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LW analyzed and interpreted the data regarding interprofessional collaboration associated with frequency of referral to HIV continuum of care services in the urban environment of Newark, New Jersey. RP made substantial contributions to the conception, design of the study, and acquisition of the data. CL performed the historical examination of the importance of IPC in healthcare services and HIV continuum of care services. All authors drafted, substantively revised, reviewed and approved the final manuscript.

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Correspondence to Liliane Cambraia Windsor.

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The study was approved by the Columbia University and Rutgers University IRBs and all participants in the data provided written consent to participate.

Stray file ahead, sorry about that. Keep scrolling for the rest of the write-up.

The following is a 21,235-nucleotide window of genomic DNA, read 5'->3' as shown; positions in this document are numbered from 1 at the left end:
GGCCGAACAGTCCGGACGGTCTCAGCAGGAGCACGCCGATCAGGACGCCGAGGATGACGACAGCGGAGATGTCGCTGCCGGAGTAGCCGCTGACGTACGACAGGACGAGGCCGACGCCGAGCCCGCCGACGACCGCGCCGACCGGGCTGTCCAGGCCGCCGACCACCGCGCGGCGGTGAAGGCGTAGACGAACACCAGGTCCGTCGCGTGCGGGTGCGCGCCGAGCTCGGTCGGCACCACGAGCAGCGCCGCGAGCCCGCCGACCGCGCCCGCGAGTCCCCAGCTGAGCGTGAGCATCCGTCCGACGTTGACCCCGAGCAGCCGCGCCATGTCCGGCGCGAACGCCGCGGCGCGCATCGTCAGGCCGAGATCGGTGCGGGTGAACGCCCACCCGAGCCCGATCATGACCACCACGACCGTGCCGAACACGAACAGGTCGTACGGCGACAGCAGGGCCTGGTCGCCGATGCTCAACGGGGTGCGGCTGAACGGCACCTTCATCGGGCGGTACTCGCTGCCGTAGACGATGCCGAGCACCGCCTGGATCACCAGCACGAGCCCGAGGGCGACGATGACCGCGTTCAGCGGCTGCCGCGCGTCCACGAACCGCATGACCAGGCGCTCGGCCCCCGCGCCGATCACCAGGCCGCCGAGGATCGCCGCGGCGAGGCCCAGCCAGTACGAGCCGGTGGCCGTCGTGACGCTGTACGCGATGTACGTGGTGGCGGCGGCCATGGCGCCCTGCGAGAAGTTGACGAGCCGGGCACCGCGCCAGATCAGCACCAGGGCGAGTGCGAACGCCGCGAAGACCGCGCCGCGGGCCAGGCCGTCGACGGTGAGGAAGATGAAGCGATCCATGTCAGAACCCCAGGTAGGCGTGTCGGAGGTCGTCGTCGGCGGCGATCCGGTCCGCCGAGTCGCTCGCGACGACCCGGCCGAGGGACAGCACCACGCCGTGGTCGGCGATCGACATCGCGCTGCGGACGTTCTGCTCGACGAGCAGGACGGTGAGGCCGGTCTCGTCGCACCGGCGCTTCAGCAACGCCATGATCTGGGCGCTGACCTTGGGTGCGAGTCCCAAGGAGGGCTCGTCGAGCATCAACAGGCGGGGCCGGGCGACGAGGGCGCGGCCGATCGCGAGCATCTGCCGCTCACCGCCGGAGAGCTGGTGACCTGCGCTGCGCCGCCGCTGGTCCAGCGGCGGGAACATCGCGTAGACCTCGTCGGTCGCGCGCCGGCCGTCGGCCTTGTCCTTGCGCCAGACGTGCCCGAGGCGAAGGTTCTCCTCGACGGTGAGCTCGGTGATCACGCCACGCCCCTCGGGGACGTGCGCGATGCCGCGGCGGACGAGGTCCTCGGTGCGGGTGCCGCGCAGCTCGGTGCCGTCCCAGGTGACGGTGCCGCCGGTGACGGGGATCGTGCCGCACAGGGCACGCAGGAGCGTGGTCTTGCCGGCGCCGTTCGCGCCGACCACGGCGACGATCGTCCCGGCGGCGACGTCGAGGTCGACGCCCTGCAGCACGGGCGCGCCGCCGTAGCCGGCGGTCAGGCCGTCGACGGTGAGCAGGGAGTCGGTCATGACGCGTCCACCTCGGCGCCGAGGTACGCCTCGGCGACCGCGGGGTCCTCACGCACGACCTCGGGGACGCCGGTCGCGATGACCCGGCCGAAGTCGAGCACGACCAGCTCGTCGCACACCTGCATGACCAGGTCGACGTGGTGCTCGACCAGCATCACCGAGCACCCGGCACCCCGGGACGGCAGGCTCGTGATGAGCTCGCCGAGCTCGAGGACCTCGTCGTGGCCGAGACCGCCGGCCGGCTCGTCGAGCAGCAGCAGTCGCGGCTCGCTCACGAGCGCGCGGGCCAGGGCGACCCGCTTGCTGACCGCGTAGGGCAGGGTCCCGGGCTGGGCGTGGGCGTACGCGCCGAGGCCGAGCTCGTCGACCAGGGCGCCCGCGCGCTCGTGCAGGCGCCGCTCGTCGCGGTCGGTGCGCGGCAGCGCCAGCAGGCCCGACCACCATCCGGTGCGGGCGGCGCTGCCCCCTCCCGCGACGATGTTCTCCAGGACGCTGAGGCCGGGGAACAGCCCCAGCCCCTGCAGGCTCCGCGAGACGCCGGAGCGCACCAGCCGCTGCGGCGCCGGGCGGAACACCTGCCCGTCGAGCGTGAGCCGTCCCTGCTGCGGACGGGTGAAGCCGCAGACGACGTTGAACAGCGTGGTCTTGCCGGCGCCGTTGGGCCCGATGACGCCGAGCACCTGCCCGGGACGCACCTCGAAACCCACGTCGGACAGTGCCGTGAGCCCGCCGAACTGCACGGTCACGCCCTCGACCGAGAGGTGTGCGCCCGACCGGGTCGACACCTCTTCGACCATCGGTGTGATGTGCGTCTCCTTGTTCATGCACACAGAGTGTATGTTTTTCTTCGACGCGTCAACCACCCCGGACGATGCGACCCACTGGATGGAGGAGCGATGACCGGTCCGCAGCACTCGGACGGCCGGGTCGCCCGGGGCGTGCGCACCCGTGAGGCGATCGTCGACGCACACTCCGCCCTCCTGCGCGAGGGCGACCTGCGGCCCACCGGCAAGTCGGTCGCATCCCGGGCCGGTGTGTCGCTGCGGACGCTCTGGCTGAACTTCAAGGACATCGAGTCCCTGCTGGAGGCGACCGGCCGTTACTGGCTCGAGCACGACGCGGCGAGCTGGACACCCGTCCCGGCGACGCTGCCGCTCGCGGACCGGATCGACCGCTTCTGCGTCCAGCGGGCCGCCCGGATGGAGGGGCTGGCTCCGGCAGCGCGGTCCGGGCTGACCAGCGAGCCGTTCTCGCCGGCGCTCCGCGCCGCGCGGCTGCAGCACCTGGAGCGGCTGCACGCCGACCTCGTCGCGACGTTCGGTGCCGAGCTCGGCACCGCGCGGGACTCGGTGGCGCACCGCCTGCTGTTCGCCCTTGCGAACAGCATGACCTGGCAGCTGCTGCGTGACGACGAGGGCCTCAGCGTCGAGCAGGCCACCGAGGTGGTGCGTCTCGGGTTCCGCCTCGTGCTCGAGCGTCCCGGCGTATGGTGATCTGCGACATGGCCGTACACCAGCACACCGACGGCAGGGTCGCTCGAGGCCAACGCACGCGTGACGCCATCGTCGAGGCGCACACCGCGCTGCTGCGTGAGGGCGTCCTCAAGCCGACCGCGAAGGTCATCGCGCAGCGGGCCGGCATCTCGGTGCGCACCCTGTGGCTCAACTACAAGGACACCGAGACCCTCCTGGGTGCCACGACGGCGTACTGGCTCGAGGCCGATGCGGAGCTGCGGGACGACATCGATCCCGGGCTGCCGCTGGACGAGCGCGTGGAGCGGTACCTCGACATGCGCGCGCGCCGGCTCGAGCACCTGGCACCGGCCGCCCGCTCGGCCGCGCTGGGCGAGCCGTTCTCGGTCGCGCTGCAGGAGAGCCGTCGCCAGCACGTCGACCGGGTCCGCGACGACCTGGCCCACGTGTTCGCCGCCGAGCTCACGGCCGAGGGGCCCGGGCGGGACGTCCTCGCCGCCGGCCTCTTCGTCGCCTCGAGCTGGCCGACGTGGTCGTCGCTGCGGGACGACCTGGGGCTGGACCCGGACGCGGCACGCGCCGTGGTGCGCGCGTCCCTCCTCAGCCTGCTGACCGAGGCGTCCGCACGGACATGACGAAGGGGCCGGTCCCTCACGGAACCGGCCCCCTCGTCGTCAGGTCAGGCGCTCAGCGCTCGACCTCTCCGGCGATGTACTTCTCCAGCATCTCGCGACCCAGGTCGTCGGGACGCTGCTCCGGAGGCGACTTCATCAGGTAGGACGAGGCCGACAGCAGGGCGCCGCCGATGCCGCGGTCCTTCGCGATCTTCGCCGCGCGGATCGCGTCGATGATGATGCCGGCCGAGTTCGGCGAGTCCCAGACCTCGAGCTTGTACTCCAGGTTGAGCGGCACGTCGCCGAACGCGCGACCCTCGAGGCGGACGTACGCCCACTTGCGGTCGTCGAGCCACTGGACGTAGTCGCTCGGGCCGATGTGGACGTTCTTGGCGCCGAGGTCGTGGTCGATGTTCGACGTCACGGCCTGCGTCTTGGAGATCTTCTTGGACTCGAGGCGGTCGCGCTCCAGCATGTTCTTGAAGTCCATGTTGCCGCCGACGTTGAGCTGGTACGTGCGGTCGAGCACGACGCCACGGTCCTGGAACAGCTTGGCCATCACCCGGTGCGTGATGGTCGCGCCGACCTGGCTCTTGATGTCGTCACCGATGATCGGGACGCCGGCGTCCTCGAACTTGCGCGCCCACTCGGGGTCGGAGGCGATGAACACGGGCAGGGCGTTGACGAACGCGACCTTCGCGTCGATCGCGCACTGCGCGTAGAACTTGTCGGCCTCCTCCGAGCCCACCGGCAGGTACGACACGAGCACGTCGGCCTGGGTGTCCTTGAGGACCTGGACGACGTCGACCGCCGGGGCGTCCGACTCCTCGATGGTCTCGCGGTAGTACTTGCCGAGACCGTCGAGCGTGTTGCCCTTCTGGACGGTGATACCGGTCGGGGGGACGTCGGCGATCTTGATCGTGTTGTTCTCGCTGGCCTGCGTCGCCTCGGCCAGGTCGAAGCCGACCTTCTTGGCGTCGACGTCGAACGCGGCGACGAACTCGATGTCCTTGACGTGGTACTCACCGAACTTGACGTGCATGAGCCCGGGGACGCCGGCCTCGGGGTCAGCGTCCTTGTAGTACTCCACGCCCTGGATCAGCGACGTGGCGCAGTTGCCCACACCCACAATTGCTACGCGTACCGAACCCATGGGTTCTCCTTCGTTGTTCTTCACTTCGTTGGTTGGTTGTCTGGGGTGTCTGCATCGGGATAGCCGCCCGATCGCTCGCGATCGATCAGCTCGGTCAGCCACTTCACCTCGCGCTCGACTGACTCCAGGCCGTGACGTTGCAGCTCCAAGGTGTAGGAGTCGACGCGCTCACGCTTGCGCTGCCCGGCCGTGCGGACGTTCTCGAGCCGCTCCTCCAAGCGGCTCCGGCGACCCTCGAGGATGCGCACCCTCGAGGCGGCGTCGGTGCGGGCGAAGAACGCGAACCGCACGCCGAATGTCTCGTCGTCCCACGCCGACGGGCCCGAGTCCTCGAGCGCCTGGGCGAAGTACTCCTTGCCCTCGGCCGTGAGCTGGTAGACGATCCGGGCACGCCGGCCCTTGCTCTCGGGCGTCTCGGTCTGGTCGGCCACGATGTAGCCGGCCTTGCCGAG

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Supplementary Information

Additional file 1.

Study Surveys.

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Windsor, L.C., Pinto, R.M. & Lee, C.A. Interprofessional collaboration associated with frequency of life-saving links to HIV continuum of care services in the urban environment of Newark, New Jersey. BMC Health Serv Res 20, 1014 (2020).